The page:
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In Detroit, Swapping a House for a Car Is a Great Deal
December 8, 2011 11:39 AM
When you’re involved in a barter, you’re usually looking to at least break even. Those with enough savvy can even manage to trade up. Or, in the exceptional, world news-making case, a dealer with forethought, time and can-do spirit in spades can swap a plastic office supply for a home.
who -- after
twelve months and fourteen transactions that included a fish-shaped pen, a Coleman camp stove, a Cintas cube van, and Alice Cooper --
managed to turn a single
two-story 1920s farmhouse.
It also makes the news when an exchange goes the other way around. Not exactly as devastating as losing a piece of property to a piece of plastic, but what about
$96,000 house for a $6,750 minivan
In what may be one of the most telling scenarios about the underwater state of the Detroit real estate market -- a market so bad that Habitat for Humanity is having to
turn down donation offers
from home owners unable to sell -- a 36-year-old mother of six let go of her
four-bedroom, three-bathroom home in Russell Woods, one of the city’s better neighborhoods.
What for? A 2006 Chevrolet Uplander with 85,000 miles and a Kelley Blue Book value of between $5,000 and $8,500.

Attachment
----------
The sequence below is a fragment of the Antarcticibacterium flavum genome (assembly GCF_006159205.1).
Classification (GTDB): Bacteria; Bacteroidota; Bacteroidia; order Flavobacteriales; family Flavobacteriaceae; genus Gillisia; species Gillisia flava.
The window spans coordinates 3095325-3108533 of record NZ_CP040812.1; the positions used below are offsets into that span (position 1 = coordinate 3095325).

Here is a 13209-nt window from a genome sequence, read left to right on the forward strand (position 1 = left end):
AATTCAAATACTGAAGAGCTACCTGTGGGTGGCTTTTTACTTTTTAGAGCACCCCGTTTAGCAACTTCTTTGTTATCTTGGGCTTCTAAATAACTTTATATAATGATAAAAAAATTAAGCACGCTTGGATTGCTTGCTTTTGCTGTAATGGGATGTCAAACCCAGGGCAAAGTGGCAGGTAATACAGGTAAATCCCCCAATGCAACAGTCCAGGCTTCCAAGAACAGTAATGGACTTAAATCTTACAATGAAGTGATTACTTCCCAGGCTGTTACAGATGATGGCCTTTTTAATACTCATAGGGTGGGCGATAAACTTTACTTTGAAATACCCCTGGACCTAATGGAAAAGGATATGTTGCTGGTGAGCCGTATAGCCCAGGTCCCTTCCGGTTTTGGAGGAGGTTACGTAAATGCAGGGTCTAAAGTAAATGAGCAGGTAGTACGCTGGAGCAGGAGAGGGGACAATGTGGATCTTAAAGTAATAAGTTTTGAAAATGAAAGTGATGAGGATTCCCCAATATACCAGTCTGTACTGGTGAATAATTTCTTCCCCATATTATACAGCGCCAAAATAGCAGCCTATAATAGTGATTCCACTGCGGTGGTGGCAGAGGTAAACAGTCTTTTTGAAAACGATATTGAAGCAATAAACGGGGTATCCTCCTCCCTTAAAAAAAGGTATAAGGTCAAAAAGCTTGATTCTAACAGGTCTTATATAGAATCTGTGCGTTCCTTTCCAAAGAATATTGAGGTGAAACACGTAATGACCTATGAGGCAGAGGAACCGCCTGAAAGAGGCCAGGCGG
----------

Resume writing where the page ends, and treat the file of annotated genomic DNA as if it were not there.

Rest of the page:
But lest you think the home owner got the raw end of the deal, LaWanda Flake wasn’t actually looking for a
profitable return on her investment when she offered her house for a car on Craigslist. Reportedly fed up with Detroit’s unreliable public transit, the mom needed a trustworthy mode of transportation for her family far more than this house.
As was to be expected, her online ad brought in a flurry of offers including
a 1996 Bentley Brooklands worth around $20,000 and a 1996 Corvette. She went with the Chevy minivan for practicality's sake.
To be fair, Flake technically didn’t lose any money in the trade. In fact, she walked away $3,150 richer. While the city appraised her house for nearly $100,000, she acquired it in a foreclosure sale
for a steal of $3,600.
In essence, it’s really the previous home owner who -- after presumably paying fair market price for the house -- is getting a severe dose of insult added to his or her injury.
Meanwhile, Flake found a new three-bedroom home for her family, which she purchased with a $4,000 land contract.
No positions in stocks mentioned.
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